The annual Jackson Hole Economic Policy Symposium will begin today. This is the second straight year it has been held online.
Chairman of the Federal Reserve Bank Jerome Powell will use the occasion to address short to medium-term economic outlook amid a COVID-19 resurgence spurred on by the Delta variant. With his speech to focus on “Macroeconomic Policy in an Uneven Economy,” Powell will stress the importance of the Fed’s stimulative policies in helping reduce unemployment within disadvantaged groups.
Powell may opt to give hints regarding the Bank’s intentions concerning its asset purchase program—worth nearly $120 billion in monthly procurements— but any firm declaration is unlikely. Amid a strong July jobs report—with unemployment falling from 5.9% to 5.4%—the Fed may be inclined to taper asset acquisitions in the short- to medium-term.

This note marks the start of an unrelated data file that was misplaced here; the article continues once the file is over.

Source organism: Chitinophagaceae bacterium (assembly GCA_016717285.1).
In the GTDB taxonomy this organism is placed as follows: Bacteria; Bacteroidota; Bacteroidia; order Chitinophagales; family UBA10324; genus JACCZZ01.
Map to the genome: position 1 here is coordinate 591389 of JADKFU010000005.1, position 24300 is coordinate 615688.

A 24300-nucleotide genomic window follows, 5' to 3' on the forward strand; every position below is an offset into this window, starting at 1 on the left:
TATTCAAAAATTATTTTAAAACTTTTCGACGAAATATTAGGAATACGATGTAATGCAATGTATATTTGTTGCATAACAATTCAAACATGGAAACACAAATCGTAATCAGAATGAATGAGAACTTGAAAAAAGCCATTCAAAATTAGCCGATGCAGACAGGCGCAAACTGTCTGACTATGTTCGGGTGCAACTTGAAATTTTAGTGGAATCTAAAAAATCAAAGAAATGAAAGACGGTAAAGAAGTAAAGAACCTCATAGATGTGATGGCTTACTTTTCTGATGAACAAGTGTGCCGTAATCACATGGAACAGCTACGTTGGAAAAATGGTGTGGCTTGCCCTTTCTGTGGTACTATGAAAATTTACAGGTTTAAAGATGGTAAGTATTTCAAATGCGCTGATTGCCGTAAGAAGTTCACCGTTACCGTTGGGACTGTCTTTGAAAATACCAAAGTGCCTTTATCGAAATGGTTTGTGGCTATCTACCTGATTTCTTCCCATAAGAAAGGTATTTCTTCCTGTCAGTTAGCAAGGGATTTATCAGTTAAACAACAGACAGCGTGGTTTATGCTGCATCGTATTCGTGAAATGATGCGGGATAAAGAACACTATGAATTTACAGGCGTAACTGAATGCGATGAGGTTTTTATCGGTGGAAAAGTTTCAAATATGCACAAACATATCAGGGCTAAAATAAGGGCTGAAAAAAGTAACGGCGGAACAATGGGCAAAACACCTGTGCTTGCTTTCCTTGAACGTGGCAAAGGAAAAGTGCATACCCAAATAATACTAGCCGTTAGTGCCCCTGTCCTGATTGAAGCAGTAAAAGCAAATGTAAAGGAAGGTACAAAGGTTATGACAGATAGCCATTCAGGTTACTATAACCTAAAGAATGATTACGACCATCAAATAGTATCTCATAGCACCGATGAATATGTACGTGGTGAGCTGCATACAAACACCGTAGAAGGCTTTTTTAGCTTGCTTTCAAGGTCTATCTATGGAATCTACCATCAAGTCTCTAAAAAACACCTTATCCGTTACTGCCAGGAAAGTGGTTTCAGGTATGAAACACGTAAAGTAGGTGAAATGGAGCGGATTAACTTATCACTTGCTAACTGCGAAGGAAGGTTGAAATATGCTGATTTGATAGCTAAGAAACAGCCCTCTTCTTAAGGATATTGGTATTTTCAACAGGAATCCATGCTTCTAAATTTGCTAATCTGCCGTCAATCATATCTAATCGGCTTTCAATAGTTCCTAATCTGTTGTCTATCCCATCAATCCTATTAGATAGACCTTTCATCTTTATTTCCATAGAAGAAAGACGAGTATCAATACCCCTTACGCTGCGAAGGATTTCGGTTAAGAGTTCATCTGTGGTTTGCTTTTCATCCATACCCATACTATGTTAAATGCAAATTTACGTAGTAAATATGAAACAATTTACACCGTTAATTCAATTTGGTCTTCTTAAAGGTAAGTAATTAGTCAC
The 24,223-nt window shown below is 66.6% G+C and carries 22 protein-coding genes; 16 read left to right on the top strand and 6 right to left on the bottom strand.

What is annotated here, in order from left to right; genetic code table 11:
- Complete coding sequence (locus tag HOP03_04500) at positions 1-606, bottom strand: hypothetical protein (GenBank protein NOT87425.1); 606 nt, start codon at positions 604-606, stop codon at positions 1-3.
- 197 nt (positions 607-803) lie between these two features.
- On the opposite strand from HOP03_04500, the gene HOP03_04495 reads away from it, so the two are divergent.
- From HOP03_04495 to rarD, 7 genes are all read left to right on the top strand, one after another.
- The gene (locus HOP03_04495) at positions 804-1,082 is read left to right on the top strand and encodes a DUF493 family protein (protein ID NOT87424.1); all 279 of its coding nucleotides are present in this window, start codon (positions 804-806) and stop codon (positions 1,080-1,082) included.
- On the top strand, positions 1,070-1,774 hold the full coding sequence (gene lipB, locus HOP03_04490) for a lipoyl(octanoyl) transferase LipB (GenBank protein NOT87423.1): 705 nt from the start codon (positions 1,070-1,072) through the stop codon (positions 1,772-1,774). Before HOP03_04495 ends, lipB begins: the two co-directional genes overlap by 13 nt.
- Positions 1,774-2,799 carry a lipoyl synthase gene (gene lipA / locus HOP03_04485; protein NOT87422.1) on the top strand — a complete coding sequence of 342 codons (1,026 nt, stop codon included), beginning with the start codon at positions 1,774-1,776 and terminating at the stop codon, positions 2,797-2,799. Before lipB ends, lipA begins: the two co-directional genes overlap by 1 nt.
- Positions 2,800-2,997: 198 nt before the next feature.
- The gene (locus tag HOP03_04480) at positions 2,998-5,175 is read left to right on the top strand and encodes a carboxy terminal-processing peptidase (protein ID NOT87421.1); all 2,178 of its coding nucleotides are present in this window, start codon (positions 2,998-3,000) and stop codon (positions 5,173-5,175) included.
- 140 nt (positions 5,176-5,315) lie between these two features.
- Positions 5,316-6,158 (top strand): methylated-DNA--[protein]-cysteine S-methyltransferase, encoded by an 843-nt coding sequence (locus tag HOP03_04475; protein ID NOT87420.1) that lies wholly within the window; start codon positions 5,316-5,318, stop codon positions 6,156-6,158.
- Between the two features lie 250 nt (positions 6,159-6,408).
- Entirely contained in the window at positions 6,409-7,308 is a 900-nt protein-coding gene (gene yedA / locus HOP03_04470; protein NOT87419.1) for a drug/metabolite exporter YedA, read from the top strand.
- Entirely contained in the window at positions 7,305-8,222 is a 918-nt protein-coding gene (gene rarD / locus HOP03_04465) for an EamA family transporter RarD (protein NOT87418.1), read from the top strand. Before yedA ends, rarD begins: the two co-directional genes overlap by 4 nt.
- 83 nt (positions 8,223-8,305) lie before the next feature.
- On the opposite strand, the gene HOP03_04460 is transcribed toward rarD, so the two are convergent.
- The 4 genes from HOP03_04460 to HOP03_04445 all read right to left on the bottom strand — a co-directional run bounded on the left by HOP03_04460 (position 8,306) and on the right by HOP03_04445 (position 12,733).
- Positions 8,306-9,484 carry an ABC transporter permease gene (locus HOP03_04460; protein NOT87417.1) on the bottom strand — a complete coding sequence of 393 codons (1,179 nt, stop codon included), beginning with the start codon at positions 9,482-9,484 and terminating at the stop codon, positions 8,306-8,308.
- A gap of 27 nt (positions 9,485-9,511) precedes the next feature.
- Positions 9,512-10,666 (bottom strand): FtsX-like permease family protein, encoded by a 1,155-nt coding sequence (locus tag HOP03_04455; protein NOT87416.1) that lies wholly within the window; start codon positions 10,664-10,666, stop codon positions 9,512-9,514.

Nonetheless, Powell may seek to prolong the Fed’s monetary support as the strength of the post-pandemic recovery becomes increasingly shaky following recent virus surges associated with the Delta variant. For the same reason, the central bank is unlikely to push for interest rate hikes until 2022 when more robust medium-term economic outlook forecasts may be possible.
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Sinan is an analyst for the Current Developments Team and a regular contributor to the Daily Brief. A student of transatlantic affairs, he specialises in political, economic and energy affairs of Europe and the Middle East.